"These tough reforms are bearing fruit, they have no alternative," Schäuble said in a statement – the first official government reaction to events in Athens.
"New elections change nothing in the accords struck with the Greek government" for an international bailout of the debt-mired country, he added.
Greek lawmakers failed for a third time Monday to elect a new president, triggering a snap election that could bring to power a radical anti-austerity party threatening to undo many economic reforms.
Prime Minister Antonis Samaras proposed the legislative vote for January 25.
The European Union called on Greek voters to stick by the reforms adopted as part of a massive international rescue package for the eurozone member state.
Germany, as the paymaster for eurozone bailouts, has spearheaded a drive to demand swingeing spending cuts in exchange for any aid, arguing that budgetary discipline offered the only long-term solution to the debt crisis.
The pain experienced by ordinary Greeks as a result of the reform programmes has helped fuel support for the far-left party Syriza.
Syriza, which declined to vote in the presidential election in order to force snap polls, wants to raise salaries and pensions, halt layoffs and freeze the privatisation of state assets — key elements of reforms demanded by Greece's EU-IMF creditors.
Schäuble in his statement said that Germany had "great respect" for the reforms Greece has implemented since 2009 and insisted Berlin would continue to "support Greece on its path of reforming so as to help itself".
But he added: "If Greece chooses another path, it will be difficult."
"Every new government must respect the agreements made by its predecessors," he said.
Earlier a spokeswoman for Chancellor Angela Merkel declined to comment on what she called "domestic political developments" in Greece. "We will have to analyse them and then decide on an approach," the spokeswoman told reporters.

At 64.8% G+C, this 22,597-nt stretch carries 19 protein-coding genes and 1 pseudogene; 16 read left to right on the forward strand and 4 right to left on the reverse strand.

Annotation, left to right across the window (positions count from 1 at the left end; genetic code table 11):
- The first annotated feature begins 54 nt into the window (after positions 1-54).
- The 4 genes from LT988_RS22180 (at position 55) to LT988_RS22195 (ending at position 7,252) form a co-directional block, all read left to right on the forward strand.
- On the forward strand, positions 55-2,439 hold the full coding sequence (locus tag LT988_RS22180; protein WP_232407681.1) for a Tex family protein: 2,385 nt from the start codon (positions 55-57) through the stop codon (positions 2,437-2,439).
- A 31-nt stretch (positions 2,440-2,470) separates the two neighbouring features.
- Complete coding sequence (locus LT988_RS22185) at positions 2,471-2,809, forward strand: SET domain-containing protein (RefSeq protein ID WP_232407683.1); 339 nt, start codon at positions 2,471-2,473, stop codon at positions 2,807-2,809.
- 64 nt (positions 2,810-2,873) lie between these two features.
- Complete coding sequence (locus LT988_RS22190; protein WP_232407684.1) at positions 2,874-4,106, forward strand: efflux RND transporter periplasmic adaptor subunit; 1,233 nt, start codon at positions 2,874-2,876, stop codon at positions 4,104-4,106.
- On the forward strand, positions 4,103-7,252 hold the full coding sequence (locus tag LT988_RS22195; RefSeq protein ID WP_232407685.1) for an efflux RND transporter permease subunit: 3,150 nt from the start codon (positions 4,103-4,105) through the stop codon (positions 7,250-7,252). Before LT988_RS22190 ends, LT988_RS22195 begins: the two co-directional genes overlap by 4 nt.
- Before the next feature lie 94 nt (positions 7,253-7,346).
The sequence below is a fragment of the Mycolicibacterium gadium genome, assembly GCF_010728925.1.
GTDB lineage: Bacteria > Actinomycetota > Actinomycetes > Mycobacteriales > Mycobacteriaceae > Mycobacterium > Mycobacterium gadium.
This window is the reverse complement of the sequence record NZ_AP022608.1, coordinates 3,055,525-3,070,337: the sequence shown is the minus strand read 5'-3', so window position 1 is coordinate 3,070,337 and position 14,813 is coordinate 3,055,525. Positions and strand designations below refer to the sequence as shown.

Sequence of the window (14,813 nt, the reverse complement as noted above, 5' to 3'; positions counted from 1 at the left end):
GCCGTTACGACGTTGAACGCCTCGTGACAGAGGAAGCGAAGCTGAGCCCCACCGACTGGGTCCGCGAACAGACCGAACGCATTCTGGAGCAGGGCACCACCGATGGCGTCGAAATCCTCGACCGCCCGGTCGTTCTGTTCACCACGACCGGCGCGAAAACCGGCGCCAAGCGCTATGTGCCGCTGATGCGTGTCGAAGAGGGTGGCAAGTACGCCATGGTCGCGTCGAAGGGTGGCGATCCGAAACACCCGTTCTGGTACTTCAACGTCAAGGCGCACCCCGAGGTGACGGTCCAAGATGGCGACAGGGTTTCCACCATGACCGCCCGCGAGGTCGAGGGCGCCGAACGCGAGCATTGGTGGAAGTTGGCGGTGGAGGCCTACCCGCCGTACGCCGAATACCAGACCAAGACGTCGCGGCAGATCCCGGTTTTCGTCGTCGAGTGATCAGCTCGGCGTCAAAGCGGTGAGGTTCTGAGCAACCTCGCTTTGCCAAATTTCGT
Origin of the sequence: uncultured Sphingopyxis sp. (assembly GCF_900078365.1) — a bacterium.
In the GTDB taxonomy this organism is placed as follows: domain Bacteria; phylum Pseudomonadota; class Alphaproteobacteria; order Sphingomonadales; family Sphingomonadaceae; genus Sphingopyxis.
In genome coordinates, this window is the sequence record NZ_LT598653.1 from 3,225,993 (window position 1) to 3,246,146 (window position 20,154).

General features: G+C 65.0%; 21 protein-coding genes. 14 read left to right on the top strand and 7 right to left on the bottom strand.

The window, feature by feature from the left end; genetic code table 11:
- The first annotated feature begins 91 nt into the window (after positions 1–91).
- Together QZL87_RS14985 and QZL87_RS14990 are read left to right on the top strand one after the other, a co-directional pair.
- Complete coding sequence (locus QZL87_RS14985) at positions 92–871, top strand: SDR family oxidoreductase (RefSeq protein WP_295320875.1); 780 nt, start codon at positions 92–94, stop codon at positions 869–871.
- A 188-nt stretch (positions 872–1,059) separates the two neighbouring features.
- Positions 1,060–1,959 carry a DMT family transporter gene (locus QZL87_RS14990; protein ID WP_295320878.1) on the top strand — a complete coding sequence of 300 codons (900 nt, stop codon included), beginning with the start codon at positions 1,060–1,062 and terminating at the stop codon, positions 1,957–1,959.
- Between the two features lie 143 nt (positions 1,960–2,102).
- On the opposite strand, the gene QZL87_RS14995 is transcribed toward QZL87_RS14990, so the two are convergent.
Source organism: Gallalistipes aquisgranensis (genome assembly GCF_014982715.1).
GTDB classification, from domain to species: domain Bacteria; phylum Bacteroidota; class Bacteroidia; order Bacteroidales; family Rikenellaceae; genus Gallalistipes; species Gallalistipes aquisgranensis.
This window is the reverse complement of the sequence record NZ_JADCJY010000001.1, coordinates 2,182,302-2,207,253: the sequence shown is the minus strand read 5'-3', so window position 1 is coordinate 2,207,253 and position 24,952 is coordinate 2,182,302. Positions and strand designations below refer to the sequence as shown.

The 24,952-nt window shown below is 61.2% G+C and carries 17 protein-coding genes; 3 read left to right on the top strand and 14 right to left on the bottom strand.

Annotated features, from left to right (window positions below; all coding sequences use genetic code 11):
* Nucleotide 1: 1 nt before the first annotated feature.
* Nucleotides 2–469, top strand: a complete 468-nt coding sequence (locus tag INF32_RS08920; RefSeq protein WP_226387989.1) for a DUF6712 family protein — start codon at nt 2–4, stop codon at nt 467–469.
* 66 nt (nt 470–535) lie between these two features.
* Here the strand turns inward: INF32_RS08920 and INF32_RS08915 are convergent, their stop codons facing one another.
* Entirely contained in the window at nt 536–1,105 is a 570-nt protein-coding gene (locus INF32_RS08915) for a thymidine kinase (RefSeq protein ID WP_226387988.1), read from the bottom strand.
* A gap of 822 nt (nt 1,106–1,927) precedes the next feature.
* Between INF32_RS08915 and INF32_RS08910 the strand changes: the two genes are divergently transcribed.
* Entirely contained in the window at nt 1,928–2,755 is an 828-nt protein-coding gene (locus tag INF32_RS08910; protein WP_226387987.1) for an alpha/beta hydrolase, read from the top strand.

Meanwhile in Frankfurt, the European Central Bank said Monday it would seek views from Greek authorities on how to proceed with a review of the country's bailout in the wake of the news.
"It's now for the Greek electorate to decide about the future composition
of the parliament and the government. We will not interfere in or comment on
this democratic process," the ECB said in a statement.
The European Union and the International Monetary Fund have overseen two massive international bailouts for Greece after its debt crisis nearly destroyed the single currency zone.
But even after the rescue packages worth €240 billion and most of the debt held by private investors being wiped out, the economy has only just begun to recover after six years of contraction.
The reforms required by the creditors have improved the government's finances but have taken a heavy toll on Greeks as unemployment has soared above 27 percent and many people have had wages and benefits cut.
Greece recently secured a two-month extension from its EU-IMF creditors to conclude an ongoing fiscal audit that will determine the release of some 7.0 billion euros in loans. The extension expires in February.